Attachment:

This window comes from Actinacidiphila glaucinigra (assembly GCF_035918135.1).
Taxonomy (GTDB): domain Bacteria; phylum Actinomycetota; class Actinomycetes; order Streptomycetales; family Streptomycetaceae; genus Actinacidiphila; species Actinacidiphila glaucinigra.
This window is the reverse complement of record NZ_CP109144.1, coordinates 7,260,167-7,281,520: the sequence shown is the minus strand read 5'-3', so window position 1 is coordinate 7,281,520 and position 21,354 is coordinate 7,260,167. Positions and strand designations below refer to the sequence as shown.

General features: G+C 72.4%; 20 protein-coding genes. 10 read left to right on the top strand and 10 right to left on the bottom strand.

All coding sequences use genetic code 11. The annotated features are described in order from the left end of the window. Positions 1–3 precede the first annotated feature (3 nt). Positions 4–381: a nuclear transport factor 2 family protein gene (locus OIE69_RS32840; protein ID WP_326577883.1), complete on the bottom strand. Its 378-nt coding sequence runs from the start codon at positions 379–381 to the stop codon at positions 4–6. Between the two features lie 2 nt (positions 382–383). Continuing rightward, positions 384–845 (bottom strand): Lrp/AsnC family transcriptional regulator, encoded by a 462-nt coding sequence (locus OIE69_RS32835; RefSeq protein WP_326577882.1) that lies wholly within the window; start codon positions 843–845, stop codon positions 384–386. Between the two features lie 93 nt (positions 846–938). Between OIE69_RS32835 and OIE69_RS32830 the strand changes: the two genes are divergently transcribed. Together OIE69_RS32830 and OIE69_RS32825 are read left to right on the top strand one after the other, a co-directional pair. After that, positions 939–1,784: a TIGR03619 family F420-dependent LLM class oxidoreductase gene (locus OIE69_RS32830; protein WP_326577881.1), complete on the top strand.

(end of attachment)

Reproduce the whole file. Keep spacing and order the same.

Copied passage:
This window comes from Actinacidiphila glaucinigra (assembly GCF_035918135.1).
Taxonomy (GTDB): domain Bacteria; phylum Actinomycetota; class Actinomycetes; order Streptomycetales; family Streptomycetaceae; genus Actinacidiphila; species Actinacidiphila glaucinigra.
This window is the reverse complement of record NZ_CP109144.1, coordinates 7,260,167-7,281,520: the sequence shown is the minus strand read 5'-3', so window position 1 is coordinate 7,281,520 and position 21,354 is coordinate 7,260,167. Positions and strand designations below refer to the sequence as shown.

General features: G+C 72.4%; 20 protein-coding genes. 10 read left to right on the top strand and 10 right to left on the bottom strand.

All coding sequences use genetic code 11. The annotated features are described in order from the left end of the window. Positions 1–3 precede the first annotated feature (3 nt). Positions 4–381: a nuclear transport factor 2 family protein gene (locus OIE69_RS32840; protein ID WP_326577883.1), complete on the bottom strand. Its 378-nt coding sequence runs from the start codon at positions 379–381 to the stop codon at positions 4–6. Between the two features lie 2 nt (positions 382–383). Continuing rightward, positions 384–845 (bottom strand): Lrp/AsnC family transcriptional regulator, encoded by a 462-nt coding sequence (locus OIE69_RS32835; RefSeq protein WP_326577882.1) that lies wholly within the window; start codon positions 843–845, stop codon positions 384–386. Between the two features lie 93 nt (positions 846–938). Between OIE69_RS32835 and OIE69_RS32830 the strand changes: the two genes are divergently transcribed. Together OIE69_RS32830 and OIE69_RS32825 are read left to right on the top strand one after the other, a co-directional pair. After that, positions 939–1,784: a TIGR03619 family F420-dependent LLM class oxidoreductase gene (locus OIE69_RS32830; protein WP_326577881.1), complete on the top strand.